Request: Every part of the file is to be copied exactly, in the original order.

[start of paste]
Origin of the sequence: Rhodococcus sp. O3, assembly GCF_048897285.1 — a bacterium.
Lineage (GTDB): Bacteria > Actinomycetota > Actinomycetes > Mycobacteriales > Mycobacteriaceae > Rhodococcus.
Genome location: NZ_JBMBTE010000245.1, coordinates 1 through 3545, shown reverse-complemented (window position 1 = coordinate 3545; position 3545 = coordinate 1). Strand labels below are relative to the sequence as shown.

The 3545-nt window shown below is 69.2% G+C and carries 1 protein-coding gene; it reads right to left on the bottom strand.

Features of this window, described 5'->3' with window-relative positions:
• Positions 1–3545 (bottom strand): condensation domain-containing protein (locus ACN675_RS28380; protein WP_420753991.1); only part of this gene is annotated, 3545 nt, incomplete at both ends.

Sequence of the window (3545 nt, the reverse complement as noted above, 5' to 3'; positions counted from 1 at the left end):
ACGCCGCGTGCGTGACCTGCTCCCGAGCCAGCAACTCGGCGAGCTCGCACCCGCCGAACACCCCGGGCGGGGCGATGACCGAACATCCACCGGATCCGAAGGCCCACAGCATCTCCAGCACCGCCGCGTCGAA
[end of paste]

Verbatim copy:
Origin of the sequence: Rhodococcus sp. O3, assembly GCF_048897285.1 — a bacterium.
Lineage (GTDB): Bacteria > Actinomycetota > Actinomycetes > Mycobacteriales > Mycobacteriaceae > Rhodococcus.
Genome location: NZ_JBMBTE010000245.1, coordinates 1 through 3545, shown reverse-complemented (window position 1 = coordinate 3545; position 3545 = coordinate 1). Strand labels below are relative to the sequence as shown.

The 3545-nt window shown below is 69.2% G+C and carries 1 protein-coding gene; it reads right to left on the bottom strand.

Features of this window, described 5'->3' with window-relative positions:
• Positions 1–3545 (bottom strand): condensation domain-containing protein (locus ACN675_RS28380; protein WP_420753991.1); only part of this gene is annotated, 3545 nt, incomplete at both ends.

Sequence of the window (3545 nt, the reverse complement as noted above, 5' to 3'; positions counted from 1 at the left end):
ACGCCGCGTGCGTGACCTGCTCCCGAGCCAGCAACTCGGCGAGCTCGCACCCGCCGAACACCCCGGGCGGGGCGATGACCGAACATCCACCGGATCCGAAGGCCCACAGCATCTCCAGCACCGCCGCGTCGAA